Beer, Art and Philosophy: A Memoir

by Tom Marioni, San Francisco: Crown Point Press, 2003. Introduction by Thomas McEvilley. 223 pp. With illustrations by the author

The subtitle and leading epigraph to Tom Marioni’s memoir, Beer, Art and Philosophy: A Memoir is appropriately, “The Act of Drinking Beer with Friends Is the Highest Form of Art.” Those familiar with Marioni’s art know immediately that this pronouncement is no idle statement of passing humor, but a proven fact of his work itself, since his studio includes a full bar where he meets every Wednesday with selected friends to drink beer, converse, and create the “highest form of art.” (p. 27) After being removed from his position as curator at the Richmond Art Center, in Richmond, California, for his provocative and daring exhibitions, Marioni founded in 1970 the Museum of Conceptual Art (MOCA) in San Francisco. This museum became his “life’s work for a decade.”

Through the museum, he tried “to define Conceptual Art with words and demonstrations.” He is particularly concerned with defining California Conceptual Art, as distinct and different from International Conceptual Art and New York/East Coast Conceptual Art. The distinctions he makes and substantiates through his works, and now in this memoir, are significant and clarifying. Italian Conceptual Art of the ‘60s and ‘70s, for example, is all about Arte Povera (poor art), whereas Germans usually define Conceptual Art as “a scientific principle.” (p. 26). As an international movement Conceptual Art “took on different forms depending on its location.” In England, prehistoric earthworks and stone circles, like Stonehenge, influenced the development of Land Art. In “New York, Conceptual Art meant Language Art,” but a Language Art based on “systems.” California, however, “is like a separate country,” where there was “no literary tradition except the Beat poets.” This judgment, of course, is not historically accurate, for it denies the clearly established literary tradition of California writers of the 19th century and those of the 1930s and ‘40s that included such recognized poets as Kenneth Rexroth, Robert Duncan, and William Everson (Brother Antoninus), all writing in San Francisco in the decade before the Beats. Conceptual Art in Los Angeles, for Marioni, is influenced by the beach, the weather, Hollywood, Mexico, and Japan. In San Francisco, “the culture is European and Chinese.” And, Marioni declares, “I am a product of that tradition.” (p. 27)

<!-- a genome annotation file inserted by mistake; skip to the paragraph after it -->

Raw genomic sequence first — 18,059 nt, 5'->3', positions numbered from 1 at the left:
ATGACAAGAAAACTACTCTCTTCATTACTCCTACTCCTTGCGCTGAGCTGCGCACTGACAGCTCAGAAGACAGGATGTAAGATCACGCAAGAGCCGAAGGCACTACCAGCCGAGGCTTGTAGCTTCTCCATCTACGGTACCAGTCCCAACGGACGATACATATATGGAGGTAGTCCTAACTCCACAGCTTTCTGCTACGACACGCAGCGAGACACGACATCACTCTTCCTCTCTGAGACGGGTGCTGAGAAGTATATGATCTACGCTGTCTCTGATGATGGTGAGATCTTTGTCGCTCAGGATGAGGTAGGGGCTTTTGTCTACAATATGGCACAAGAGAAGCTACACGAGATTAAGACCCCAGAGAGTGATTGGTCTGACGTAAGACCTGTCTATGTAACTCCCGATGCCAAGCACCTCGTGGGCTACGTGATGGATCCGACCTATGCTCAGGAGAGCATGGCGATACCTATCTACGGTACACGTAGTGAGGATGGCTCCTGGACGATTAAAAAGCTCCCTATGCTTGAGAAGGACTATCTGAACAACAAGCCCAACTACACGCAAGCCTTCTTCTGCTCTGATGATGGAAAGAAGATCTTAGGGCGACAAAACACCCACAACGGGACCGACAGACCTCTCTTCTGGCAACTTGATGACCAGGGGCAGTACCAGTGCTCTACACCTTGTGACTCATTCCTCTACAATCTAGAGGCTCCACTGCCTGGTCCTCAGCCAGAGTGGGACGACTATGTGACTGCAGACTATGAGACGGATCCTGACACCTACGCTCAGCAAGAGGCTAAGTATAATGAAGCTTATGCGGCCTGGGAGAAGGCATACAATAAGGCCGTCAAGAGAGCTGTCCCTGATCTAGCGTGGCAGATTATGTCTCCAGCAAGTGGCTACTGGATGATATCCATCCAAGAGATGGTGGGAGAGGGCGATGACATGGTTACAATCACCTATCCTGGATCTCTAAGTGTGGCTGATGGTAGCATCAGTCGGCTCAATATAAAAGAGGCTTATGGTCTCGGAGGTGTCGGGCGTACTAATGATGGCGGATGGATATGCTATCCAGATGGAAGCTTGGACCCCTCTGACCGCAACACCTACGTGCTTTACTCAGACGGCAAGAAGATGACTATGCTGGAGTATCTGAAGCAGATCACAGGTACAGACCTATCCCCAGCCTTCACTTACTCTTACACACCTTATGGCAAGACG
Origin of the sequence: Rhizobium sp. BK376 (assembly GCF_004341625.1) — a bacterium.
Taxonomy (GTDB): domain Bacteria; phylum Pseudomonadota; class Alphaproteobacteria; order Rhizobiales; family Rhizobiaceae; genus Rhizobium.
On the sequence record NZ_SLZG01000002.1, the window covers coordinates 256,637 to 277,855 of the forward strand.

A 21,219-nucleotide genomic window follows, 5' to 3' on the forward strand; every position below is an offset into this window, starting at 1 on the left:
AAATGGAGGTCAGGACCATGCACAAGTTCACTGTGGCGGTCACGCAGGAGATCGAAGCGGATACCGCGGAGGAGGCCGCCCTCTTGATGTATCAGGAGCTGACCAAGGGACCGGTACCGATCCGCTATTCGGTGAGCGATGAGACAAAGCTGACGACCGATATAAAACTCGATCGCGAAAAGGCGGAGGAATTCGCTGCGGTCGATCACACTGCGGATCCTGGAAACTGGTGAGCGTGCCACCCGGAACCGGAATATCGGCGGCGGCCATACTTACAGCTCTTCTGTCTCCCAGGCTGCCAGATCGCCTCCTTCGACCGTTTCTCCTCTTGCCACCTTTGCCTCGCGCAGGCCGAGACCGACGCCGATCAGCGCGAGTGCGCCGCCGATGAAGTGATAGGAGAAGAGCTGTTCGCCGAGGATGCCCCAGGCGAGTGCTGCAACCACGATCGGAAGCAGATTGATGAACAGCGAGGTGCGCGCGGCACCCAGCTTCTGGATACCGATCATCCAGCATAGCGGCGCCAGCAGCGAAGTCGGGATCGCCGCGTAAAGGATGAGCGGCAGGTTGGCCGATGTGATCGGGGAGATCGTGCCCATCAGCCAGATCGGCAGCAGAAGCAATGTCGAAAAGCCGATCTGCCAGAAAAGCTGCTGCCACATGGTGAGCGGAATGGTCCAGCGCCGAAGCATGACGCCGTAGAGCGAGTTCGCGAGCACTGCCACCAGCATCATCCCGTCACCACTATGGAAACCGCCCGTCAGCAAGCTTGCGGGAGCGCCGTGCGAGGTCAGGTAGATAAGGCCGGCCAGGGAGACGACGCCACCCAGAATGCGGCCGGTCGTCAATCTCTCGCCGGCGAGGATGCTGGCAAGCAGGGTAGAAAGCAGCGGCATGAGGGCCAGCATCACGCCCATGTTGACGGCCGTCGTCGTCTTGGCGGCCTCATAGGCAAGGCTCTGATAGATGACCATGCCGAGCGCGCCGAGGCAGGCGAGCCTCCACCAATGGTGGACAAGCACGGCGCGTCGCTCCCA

The Museum of Conceptual Art no longer exists. The “social artwork, Café Society,” which he created in the ‘70s, included one of his best-known works, The Art of Drinking Beer with Friends is the Highest Form of Art (1970). This social artwork has now “evolved into an artist’s club called the Society of Independent Artists.” One of Marioni’s most famous conceptual works, of course, is his sound art piece (Piss Piece), where after drinking several bottles of beer he climbed up a ladder and urinated into a bucket (with his back to the audience, he notes), which produces a sound of different tones and frequency as the bucket fills.

This art memoir is also truly an interesting personal memoir, for Marioni starts with his life as a child in Cincinnati in the ‘40s, tells us about his family and friends, and brings us forward with him to the present. He recounts many interesting coincidences in his life where his life touches famous artists and architects early in his career, and then later he becomes friends with them or creates works that are part of their works—like his relationship with John Cage and Marcel Duchamp and his commissioned sculpture for the Marin Civic Center, designed by Frank Lloyd Wright. These stories and the explanations and descriptions of his many conceptual works of art and the circumstances surrounding their evolution and development, create a text of engaging interest with important historical context and documentary evidence.

Marioni deliberately writes in a simple style, with short epigrammatic sentences that by their very simplicity produce the depth, texture, and fabric of parable. His subtle humor only lightly covers the seriousness of his intentions, however, as when, for example, he criticizes museum curators he has known for the incestuous nature of their cyclic nepotism. The drawings that accompany the text graphically recall his works and add not only pictorial interest to the book, but in fact become iconic depictions of the conceptual works themselves, like sketchy records of remembered physical events.

This is an important work for sculpture, for Marioni holds that the origin and impetus of Conceptual Art resides not in pictorial art but in sculpture. His analysis of the development and influence of Conceptual Art and its origins is indispensable for a true comprehension of this important worldwide movement. The introduction by Thomas McEvilley presents an aesthetic setting and background for the memoir and puts an art historian’s perspective on Marioni’s life and work. McEvilley views New York Conceptual Art as derived from the idea of the sublime, a preoccupation of Abstract Expressionist painters of the ‘40s that which became essentially a theological movement based on the theory of Edmund Burke. To give Marioni his due, however, he admits himself that the curator in him “likes to talk about what my objects mean to me,” but that the mystery can disappear if “things are overexplained.” Now when people ask him what he is working on, he replies, “Psychic sculpture.” When they ask, “What is that?” He says, “It will come to you.” (p. 186)